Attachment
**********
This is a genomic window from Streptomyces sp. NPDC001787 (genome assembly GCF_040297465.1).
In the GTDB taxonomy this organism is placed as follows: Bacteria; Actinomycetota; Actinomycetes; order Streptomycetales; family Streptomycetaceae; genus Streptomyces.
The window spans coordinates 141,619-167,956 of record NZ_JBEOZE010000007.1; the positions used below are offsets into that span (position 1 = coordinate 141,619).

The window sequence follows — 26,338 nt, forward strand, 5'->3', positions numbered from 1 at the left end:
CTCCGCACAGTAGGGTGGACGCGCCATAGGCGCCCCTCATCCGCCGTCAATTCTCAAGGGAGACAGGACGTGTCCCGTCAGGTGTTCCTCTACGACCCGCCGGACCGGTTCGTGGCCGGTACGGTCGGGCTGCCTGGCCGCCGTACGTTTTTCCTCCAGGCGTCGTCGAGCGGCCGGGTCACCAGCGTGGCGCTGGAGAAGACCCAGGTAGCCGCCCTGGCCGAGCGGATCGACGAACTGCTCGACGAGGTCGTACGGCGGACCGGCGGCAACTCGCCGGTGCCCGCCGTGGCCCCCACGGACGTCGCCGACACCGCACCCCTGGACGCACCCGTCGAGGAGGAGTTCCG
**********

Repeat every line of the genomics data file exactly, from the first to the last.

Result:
This is a genomic window from Streptomyces sp. NPDC001787 (genome assembly GCF_040297465.1).
In the GTDB taxonomy this organism is placed as follows: Bacteria; Actinomycetota; Actinomycetes; order Streptomycetales; family Streptomycetaceae; genus Streptomyces.
The window spans coordinates 141,619-167,956 of record NZ_JBEOZE010000007.1; the positions used below are offsets into that span (position 1 = coordinate 141,619).

The window sequence follows — 26,338 nt, forward strand, 5'->3', positions numbered from 1 at the left end:
CTCCGCACAGTAGGGTGGACGCGCCATAGGCGCCCCTCATCCGCCGTCAATTCTCAAGGGAGACAGGACGTGTCCCGTCAGGTGTTCCTCTACGACCCGCCGGACCGGTTCGTGGCCGGTACGGTCGGGCTGCCTGGCCGCCGTACGTTTTTCCTCCAGGCGTCGTCGAGCGGCCGGGTCACCAGCGTGGCGCTGGAGAAGACCCAGGTAGCCGCCCTGGCCGAGCGGATCGACGAACTGCTCGACGAGGTCGTACGGCGGACCGGCGGCAACTCGCCGGTGCCCGCCGTGGCCCCCACGGACGTCGCCGACACCGCACCCCTGGACGCACCCGTCGAGGAGGAGTTCCG